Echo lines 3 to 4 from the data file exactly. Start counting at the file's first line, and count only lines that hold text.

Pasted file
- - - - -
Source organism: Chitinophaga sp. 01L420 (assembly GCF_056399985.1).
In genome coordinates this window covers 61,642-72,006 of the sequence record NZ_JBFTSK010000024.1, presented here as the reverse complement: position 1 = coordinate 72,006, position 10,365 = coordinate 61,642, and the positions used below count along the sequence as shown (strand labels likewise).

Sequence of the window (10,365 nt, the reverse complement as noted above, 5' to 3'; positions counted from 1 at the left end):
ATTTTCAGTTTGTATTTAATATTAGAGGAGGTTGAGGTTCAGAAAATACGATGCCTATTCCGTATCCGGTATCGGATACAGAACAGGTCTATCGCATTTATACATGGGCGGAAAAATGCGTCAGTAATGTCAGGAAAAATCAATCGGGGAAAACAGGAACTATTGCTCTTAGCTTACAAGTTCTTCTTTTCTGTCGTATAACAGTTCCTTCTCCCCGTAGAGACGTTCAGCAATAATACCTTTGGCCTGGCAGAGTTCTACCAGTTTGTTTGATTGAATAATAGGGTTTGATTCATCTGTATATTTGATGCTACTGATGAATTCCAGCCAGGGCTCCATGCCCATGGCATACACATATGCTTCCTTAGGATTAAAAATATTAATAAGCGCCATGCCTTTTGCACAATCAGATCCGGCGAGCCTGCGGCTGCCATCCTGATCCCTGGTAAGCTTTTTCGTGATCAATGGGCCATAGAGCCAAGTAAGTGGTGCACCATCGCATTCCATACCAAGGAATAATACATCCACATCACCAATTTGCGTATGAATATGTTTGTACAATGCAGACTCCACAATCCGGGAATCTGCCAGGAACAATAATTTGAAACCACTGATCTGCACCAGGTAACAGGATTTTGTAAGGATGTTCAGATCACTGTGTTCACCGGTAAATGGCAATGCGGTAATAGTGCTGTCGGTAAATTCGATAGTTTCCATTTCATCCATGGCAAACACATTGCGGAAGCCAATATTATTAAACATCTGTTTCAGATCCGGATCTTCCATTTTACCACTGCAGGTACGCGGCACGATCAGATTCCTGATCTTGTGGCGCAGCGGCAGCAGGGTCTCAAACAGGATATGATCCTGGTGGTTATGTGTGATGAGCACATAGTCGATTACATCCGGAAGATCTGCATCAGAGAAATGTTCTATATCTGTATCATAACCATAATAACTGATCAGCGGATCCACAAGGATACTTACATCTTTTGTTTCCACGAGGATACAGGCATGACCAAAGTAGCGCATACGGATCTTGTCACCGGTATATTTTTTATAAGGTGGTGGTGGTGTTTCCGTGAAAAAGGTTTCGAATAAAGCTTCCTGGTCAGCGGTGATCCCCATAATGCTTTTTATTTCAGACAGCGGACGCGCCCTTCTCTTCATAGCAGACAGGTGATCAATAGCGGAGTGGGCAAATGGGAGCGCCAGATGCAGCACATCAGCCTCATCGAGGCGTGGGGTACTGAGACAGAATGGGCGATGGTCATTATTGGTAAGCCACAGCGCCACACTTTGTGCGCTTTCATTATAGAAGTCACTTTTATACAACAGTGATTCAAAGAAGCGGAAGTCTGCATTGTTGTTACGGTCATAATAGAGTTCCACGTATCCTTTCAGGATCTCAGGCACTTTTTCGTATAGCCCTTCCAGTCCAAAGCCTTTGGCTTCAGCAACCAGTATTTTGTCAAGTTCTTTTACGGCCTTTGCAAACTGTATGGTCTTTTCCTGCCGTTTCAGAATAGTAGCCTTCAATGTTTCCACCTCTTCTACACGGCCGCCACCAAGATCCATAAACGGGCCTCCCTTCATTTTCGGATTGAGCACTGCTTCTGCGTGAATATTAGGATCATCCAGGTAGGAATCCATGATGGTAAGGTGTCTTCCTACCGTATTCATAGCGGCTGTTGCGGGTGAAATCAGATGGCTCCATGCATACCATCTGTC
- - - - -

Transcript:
Sequence of the window (10,365 nt, the reverse complement as noted above, 5' to 3'; positions counted from 1 at the left end):
ATTTTCAGTTTGTATTTAATATTAGAGGAGGTTGAGGTTCAGAAAATACGATGCCTATTCCGTATCCGGTATCGGATACAGAACAGGTCTATCGCATTTATACATGGGCGGAAAAATGCGTCAGTAATGTCAGGAAAAATCAATCGGGGAAAACAGGAACTATTGCTCTTAGCTTACAAGTTCTTCTTTTCTGTCGTATAACAGTTCCTTCTCCCCGTAGAGACGTTCAGCAATAATACCTTTGGCCTGGCAGAGTTCTACCAGTTTGTTTGATTGAATAATAGGGTTTGATTCATCTGTATATTTGATGCTACTGATGAATTCCAGCCAGGGCTCCATGCCCATGGCATACACATATGCTTCCTTAGGATTAAAAATATTAATAAGCGCCATGCCTTTTGCACAATCAGATCCGGCGAGCCTGCGGCTGCCATCCTGATCCCTGGTAAGCTTTTTCGTGATCAATGGGCCATAGAGCCAAGTAAGTGGTGCACCATCGCATTCCATACCAAGGAATAATACATCCACATCACCAATTTGCGTATGAATATGTTTGTACAATGCAGACTCCACAATCCGGGAATCTGCCAGGAACAATAATTTGAAACCACTGATCTGCACCAGGTAACAGGATTTTGTAAGGATGTTCAGATCACTGTGTTCACCGGTAAATGGCAATGCGGTAATAGTGCTGTCGGTAAATTCGATAGTTTCCATTTCATCCATGGCAAACACATTGCGGAAGCCAATATTATTAAACATCTGTTTCAGATCCGGATCTTCCATTTTACCACTGCAGGTACGCGGCACGATCAGATTCCTGATCTTGTGGCGCAGCGGCAGCAGGGTCTCAAACAGGATATGATCCTGGTGGTTATGTGTGATGAGCACATAGTCGATTACATCCGGAAGATCTGCATCAGAGAAATGTTCTATATCTGTATCATAACCATAATAACTGATCAGCGGATCCACAAGGATACTTACATCTTTTGTTTCCACGAGGATACAGGCATGACCAAAGTAGCGCATACGGATCTTGTCACCGGTATATTTTTTATAAGGTGGTGGTGGTGTTTCCGTGAAAAAGGTTTCGAATAAAGCTTCCTGGTCAGCGGTGATCCCCATAATGCTTTTTATTTCAGACAGCGGACGCGCCCTTCTCTTCATAGCAGACAGGTGATCAATAGCGGAGTGGGCAAATGGGAGCGCCAGATGCAGCACATCAGCCTCATCGAGGCGTGGGGTACTGAGACAGAATGGGCGATGGTCATTATTGGTAAGCCACAGCGCCACACTTTGTGCGCTTTCATTATAGAAGTCACTTTTATACAACAGTGATTCAAAGAAGCGGAAGTCTGCATTGTTGTTACGGTCATAATAGAGTTCCACGTATCCTTTCAGGATCTCAGGCACTTTTTCGTATAGCCCTTCCAGTCCAAAGCCTTTGGCTTCAGCAACCAGTATTTTGTCAAGTTCTTTTACGGCCTTTGCAAACTGTATGGTCTTTTCCTGCCGTTTCAGAATAGTAGCCTTCAATGTTTCCACCTCTTCTACACGGCCGCCACCAAGATCCATAAACGGGCCTCCCTTCATTTTCGGATTGAGCACTGCTTCTGCGTGAATATTAGGATCATCCAGGTAGGAATCCATGATGGTAAGGTGTCTTCCTACCGTATTCATAGCGGCTGTTGCGGGTGAAATCAGATGGCTCCATGCATACCATCTGTC